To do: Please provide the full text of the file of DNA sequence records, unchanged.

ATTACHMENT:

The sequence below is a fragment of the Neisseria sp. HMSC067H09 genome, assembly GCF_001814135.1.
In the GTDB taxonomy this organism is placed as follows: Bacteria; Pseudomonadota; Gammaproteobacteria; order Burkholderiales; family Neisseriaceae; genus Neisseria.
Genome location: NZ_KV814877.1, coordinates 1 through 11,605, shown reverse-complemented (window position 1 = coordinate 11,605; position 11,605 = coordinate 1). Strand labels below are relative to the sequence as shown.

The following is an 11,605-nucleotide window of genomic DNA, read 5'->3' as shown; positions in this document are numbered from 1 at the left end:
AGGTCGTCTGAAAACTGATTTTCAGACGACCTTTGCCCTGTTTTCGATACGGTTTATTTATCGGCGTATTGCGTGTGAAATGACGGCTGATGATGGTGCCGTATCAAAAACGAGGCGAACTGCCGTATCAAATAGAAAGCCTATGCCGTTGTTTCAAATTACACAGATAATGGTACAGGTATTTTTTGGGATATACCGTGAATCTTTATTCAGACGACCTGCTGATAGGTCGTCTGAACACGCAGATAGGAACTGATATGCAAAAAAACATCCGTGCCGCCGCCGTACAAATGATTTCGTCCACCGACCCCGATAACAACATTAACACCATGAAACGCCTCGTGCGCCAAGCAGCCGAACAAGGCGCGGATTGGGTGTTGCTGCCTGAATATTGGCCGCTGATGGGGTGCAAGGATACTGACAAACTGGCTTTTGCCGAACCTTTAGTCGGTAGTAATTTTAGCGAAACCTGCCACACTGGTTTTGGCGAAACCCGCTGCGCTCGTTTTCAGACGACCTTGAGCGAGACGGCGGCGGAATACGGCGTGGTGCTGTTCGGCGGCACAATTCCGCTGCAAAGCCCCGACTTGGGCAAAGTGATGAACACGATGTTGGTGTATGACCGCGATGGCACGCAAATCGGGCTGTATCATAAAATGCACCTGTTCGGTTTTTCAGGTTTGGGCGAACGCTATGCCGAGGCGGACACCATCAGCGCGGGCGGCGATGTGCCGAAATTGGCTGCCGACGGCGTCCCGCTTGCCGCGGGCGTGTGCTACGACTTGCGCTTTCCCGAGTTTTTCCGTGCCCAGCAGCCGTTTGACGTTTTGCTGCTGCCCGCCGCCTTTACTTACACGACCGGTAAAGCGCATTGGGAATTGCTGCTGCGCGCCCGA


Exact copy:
The sequence below is a fragment of the Neisseria sp. HMSC067H09 genome, assembly GCF_001814135.1.
In the GTDB taxonomy this organism is placed as follows: Bacteria; Pseudomonadota; Gammaproteobacteria; order Burkholderiales; family Neisseriaceae; genus Neisseria.
Genome location: NZ_KV814877.1, coordinates 1 through 11,605, shown reverse-complemented (window position 1 = coordinate 11,605; position 11,605 = coordinate 1). Strand labels below are relative to the sequence as shown.

The following is an 11,605-nucleotide window of genomic DNA, read 5'->3' as shown; positions in this document are numbered from 1 at the left end:
AGGTCGTCTGAAAACTGATTTTCAGACGACCTTTGCCCTGTTTTCGATACGGTTTATTTATCGGCGTATTGCGTGTGAAATGACGGCTGATGATGGTGCCGTATCAAAAACGAGGCGAACTGCCGTATCAAATAGAAAGCCTATGCCGTTGTTTCAAATTACACAGATAATGGTACAGGTATTTTTTGGGATATACCGTGAATCTTTATTCAGACGACCTGCTGATAGGTCGTCTGAACACGCAGATAGGAACTGATATGCAAAAAAACATCCGTGCCGCCGCCGTACAAATGATTTCGTCCACCGACCCCGATAACAACATTAACACCATGAAACGCCTCGTGCGCCAAGCAGCCGAACAAGGCGCGGATTGGGTGTTGCTGCCTGAATATTGGCCGCTGATGGGGTGCAAGGATACTGACAAACTGGCTTTTGCCGAACCTTTAGTCGGTAGTAATTTTAGCGAAACCTGCCACACTGGTTTTGGCGAAACCCGCTGCGCTCGTTTTCAGACGACCTTGAGCGAGACGGCGGCGGAATACGGCGTGGTGCTGTTCGGCGGCACAATTCCGCTGCAAAGCCCCGACTTGGGCAAAGTGATGAACACGATGTTGGTGTATGACCGCGATGGCACGCAAATCGGGCTGTATCATAAAATGCACCTGTTCGGTTTTTCAGGTTTGGGCGAACGCTATGCCGAGGCGGACACCATCAGCGCGGGCGGCGATGTGCCGAAATTGGCTGCCGACGGCGTCCCGCTTGCCGCGGGCGTGTGCTACGACTTGCGCTTTCCCGAGTTTTTCCGTGCCCAGCAGCCGTTTGACGTTTTGCTGCTGCCCGCCGCCTTTACTTACACGACCGGTAAAGCGCATTGGGAATTGCTGCTGCGCGCCCGA